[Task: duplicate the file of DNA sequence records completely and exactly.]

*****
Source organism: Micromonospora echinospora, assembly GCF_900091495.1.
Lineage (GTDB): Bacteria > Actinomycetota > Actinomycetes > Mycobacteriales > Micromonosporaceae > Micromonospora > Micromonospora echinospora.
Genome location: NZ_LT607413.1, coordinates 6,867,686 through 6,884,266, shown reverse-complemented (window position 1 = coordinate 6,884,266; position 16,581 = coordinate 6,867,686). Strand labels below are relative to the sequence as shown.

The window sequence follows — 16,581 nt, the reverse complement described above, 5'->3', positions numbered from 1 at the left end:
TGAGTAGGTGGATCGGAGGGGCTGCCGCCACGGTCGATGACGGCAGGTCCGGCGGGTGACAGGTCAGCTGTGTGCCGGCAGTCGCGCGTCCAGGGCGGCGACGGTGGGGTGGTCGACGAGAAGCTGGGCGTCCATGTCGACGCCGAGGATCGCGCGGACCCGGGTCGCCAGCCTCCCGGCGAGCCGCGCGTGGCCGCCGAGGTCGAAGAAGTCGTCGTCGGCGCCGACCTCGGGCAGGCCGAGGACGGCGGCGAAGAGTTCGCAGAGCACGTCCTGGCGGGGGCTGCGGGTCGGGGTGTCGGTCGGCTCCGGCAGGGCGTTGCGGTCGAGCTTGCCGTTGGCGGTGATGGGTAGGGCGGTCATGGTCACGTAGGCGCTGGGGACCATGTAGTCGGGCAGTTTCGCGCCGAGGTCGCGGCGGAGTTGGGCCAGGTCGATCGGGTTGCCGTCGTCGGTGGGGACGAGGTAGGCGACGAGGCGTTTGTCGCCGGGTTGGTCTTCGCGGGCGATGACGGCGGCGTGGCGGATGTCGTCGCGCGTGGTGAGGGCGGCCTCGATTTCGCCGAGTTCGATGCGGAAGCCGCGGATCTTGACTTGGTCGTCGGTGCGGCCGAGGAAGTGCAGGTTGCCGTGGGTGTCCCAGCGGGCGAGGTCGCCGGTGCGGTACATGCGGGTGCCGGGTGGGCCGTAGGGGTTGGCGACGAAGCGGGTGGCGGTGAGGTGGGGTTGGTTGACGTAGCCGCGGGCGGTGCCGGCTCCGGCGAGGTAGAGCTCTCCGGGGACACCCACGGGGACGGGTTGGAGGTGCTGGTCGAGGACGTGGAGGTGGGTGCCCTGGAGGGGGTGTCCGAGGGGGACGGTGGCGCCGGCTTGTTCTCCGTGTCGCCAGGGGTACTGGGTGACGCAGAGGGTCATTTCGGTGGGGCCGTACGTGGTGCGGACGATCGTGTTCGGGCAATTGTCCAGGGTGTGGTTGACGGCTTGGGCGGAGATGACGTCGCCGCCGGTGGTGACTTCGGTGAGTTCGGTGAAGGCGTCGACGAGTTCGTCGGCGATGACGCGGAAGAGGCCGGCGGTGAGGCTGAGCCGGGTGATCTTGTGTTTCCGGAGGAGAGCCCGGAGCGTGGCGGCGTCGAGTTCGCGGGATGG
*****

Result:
Source organism: Micromonospora echinospora, assembly GCF_900091495.1.
Lineage (GTDB): Bacteria > Actinomycetota > Actinomycetes > Mycobacteriales > Micromonosporaceae > Micromonospora > Micromonospora echinospora.
Genome location: NZ_LT607413.1, coordinates 6,867,686 through 6,884,266, shown reverse-complemented (window position 1 = coordinate 6,884,266; position 16,581 = coordinate 6,867,686). Strand labels below are relative to the sequence as shown.

The window sequence follows — 16,581 nt, the reverse complement described above, 5'->3', positions numbered from 1 at the left end:
TGAGTAGGTGGATCGGAGGGGCTGCCGCCACGGTCGATGACGGCAGGTCCGGCGGGTGACAGGTCAGCTGTGTGCCGGCAGTCGCGCGTCCAGGGCGGCGACGGTGGGGTGGTCGACGAGAAGCTGGGCGTCCATGTCGACGCCGAGGATCGCGCGGACCCGGGTCGCCAGCCTCCCGGCGAGCCGCGCGTGGCCGCCGAGGTCGAAGAAGTCGTCGTCGGCGCCGACCTCGGGCAGGCCGAGGACGGCGGCGAAGAGTTCGCAGAGCACGTCCTGGCGGGGGCTGCGGGTCGGGGTGTCGGTCGGCTCCGGCAGGGCGTTGCGGTCGAGCTTGCCGTTGGCGGTGATGGGTAGGGCGGTCATGGTCACGTAGGCGCTGGGGACCATGTAGTCGGGCAGTTTCGCGCCGAGGTCGCGGCGGAGTTGGGCCAGGTCGATCGGGTTGCCGTCGTCGGTGGGGACGAGGTAGGCGACGAGGCGTTTGTCGCCGGGTTGGTCTTCGCGGGCGATGACGGCGGCGTGGCGGATGTCGTCGCGCGTGGTGAGGGCGGCCTCGATTTCGCCGAGTTCGATGCGGAAGCCGCGGATCTTGACTTGGTCGTCGGTGCGGCCGAGGAAGTGCAGGTTGCCGTGGGTGTCCCAGCGGGCGAGGTCGCCGGTGCGGTACATGCGGGTGCCGGGTGGGCCGTAGGGGTTGGCGACGAAGCGGGTGGCGGTGAGGTGGGGTTGGTTGACGTAGCCGCGGGCGGTGCCGGCTCCGGCGAGGTAGAGCTCTCCGGGGACACCCACGGGGACGGGTTGGAGGTGCTGGTCGAGGACGTGGAGGTGGGTGCCCTGGAGGGGGTGTCCGAGGGGGACGGTGGCGCCGGCTTGTTCTCCGTGTCGCCAGGGGTACTGGGTGACGCAGAGGGTCATTTCGGTGGGGCCGTACGTGGTGCGGACGATCGTGTTCGGGCAATTGTCCAGGGTGTGGTTGACGGCTTGGGCGGAGATGACGTCGCCGCCGGTGGTGACTTCGGTGAGTTCGGTGAAGGCGTCGACGAGTTCGTCGGCGATGACGCGGAAGAGGCCGGCGGTGAGGCTGAGCCGGGTGATCTTGTGTTTCCGGAGGAGAGCCCGGAGCGTGGCGGCGTCGAGTTCGCGGGATGG